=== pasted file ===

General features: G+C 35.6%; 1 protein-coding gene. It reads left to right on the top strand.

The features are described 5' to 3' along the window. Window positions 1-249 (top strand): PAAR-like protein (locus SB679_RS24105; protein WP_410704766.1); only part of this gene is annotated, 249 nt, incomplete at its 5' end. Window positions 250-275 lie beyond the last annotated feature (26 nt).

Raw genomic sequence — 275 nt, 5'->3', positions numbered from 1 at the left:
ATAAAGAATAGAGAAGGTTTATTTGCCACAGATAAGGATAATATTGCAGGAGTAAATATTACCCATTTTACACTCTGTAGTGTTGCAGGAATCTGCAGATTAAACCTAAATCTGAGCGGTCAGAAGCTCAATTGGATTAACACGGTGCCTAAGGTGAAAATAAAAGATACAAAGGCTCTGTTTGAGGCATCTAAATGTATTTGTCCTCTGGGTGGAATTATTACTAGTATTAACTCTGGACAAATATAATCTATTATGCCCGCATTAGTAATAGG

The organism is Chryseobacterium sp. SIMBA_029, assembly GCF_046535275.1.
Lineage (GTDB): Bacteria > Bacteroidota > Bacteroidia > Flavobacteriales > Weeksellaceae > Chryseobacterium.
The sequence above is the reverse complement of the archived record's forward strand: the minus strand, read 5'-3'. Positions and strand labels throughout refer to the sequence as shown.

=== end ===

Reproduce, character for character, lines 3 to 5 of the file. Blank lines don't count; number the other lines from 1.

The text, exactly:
Raw genomic sequence — 275 nt, 5'->3', positions numbered from 1 at the left:
ATAAAGAATAGAGAAGGTTTATTTGCCACAGATAAGGATAATATTGCAGGAGTAAATATTACCCATTTTACACTCTGTAGTGTTGCAGGAATCTGCAGATTAAACCTAAATCTGAGCGGTCAGAAGCTCAATTGGATTAACACGGTGCCTAAGGTGAAAATAAAAGATACAAAGGCTCTGTTTGAGGCATCTAAATGTATTTGTCCTCTGGGTGGAATTATTACTAGTATTAACTCTGGACAAATATAATCTATTATGCCCGCATTAGTAATAGG

The organism is Chryseobacterium sp. SIMBA_029, assembly GCF_046535275.1.